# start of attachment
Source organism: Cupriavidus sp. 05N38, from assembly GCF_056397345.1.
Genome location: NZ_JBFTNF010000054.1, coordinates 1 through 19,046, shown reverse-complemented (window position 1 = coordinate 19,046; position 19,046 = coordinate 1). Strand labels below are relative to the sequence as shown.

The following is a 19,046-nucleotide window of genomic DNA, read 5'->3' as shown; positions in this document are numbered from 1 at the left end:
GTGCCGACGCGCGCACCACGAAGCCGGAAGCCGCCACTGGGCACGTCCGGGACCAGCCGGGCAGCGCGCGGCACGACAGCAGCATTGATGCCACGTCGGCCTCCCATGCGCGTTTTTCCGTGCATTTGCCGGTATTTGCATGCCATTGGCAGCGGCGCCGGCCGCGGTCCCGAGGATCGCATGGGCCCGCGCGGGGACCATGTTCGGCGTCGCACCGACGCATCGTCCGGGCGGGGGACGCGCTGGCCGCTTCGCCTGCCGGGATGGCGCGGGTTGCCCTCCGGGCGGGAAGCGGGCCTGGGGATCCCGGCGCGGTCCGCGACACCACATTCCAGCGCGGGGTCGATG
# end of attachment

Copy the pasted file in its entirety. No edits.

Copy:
Source organism: Cupriavidus sp. 05N38, from assembly GCF_056397345.1.
Genome location: NZ_JBFTNF010000054.1, coordinates 1 through 19,046, shown reverse-complemented (window position 1 = coordinate 19,046; position 19,046 = coordinate 1). Strand labels below are relative to the sequence as shown.

The following is a 19,046-nucleotide window of genomic DNA, read 5'->3' as shown; positions in this document are numbered from 1 at the left end:
GTGCCGACGCGCGCACCACGAAGCCGGAAGCCGCCACTGGGCACGTCCGGGACCAGCCGGGCAGCGCGCGGCACGACAGCAGCATTGATGCCACGTCGGCCTCCCATGCGCGTTTTTCCGTGCATTTGCCGGTATTTGCATGCCATTGGCAGCGGCGCCGGCCGCGGTCCCGAGGATCGCATGGGCCCGCGCGGGGACCATGTTCGGCGTCGCACCGACGCATCGTCCGGGCGGGGGACGCGCTGGCCGCTTCGCCTGCCGGGATGGCGCGGGTTGCCCTCCGGGCGGGAAGCGGGCCTGGGGATCCCGGCGCGGTCCGCGACACCACATTCCAGCGCGGGGTCGATG